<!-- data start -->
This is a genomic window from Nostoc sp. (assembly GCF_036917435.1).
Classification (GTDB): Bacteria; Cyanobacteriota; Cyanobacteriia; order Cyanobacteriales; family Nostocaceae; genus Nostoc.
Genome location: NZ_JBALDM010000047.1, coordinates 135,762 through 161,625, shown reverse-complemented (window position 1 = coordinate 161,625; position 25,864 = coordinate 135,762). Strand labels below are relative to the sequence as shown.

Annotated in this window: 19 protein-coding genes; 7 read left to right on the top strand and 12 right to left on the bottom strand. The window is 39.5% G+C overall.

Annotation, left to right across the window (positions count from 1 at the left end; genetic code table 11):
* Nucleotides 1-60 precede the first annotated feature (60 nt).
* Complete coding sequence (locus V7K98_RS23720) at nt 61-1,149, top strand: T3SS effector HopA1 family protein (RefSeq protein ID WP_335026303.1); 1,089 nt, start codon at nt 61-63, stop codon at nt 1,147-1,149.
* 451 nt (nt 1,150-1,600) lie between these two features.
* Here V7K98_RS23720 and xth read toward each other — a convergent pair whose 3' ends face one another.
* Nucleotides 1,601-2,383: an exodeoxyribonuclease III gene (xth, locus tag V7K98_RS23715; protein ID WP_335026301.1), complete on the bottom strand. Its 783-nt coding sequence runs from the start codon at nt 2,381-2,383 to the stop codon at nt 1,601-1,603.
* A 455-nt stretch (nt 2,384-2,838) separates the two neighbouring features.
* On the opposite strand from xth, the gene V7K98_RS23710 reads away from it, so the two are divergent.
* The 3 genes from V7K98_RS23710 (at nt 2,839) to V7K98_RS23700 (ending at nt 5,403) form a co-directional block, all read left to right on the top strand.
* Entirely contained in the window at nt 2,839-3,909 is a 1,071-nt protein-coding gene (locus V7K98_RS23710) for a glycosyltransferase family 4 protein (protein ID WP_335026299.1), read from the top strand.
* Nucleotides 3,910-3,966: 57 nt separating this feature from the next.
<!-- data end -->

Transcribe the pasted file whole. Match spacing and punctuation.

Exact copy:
This is a genomic window from Nostoc sp. (assembly GCF_036917435.1).
Classification (GTDB): Bacteria; Cyanobacteriota; Cyanobacteriia; order Cyanobacteriales; family Nostocaceae; genus Nostoc.
Genome location: NZ_JBALDM010000047.1, coordinates 135,762 through 161,625, shown reverse-complemented (window position 1 = coordinate 161,625; position 25,864 = coordinate 135,762). Strand labels below are relative to the sequence as shown.

Annotated in this window: 19 protein-coding genes; 7 read left to right on the top strand and 12 right to left on the bottom strand. The window is 39.5% G+C overall.

Annotation, left to right across the window (positions count from 1 at the left end; genetic code table 11):
* Nucleotides 1-60 precede the first annotated feature (60 nt).
* Complete coding sequence (locus V7K98_RS23720) at nt 61-1,149, top strand: T3SS effector HopA1 family protein (RefSeq protein ID WP_335026303.1); 1,089 nt, start codon at nt 61-63, stop codon at nt 1,147-1,149.
* 451 nt (nt 1,150-1,600) lie between these two features.
* Here V7K98_RS23720 and xth read toward each other — a convergent pair whose 3' ends face one another.
* Nucleotides 1,601-2,383: an exodeoxyribonuclease III gene (xth, locus tag V7K98_RS23715; protein ID WP_335026301.1), complete on the bottom strand. Its 783-nt coding sequence runs from the start codon at nt 2,381-2,383 to the stop codon at nt 1,601-1,603.
* A 455-nt stretch (nt 2,384-2,838) separates the two neighbouring features.
* On the opposite strand from xth, the gene V7K98_RS23710 reads away from it, so the two are divergent.
* The 3 genes from V7K98_RS23710 (at nt 2,839) to V7K98_RS23700 (ending at nt 5,403) form a co-directional block, all read left to right on the top strand.
* Entirely contained in the window at nt 2,839-3,909 is a 1,071-nt protein-coding gene (locus V7K98_RS23710) for a glycosyltransferase family 4 protein (protein ID WP_335026299.1), read from the top strand.
* Nucleotides 3,910-3,966: 57 nt separating this feature from the next.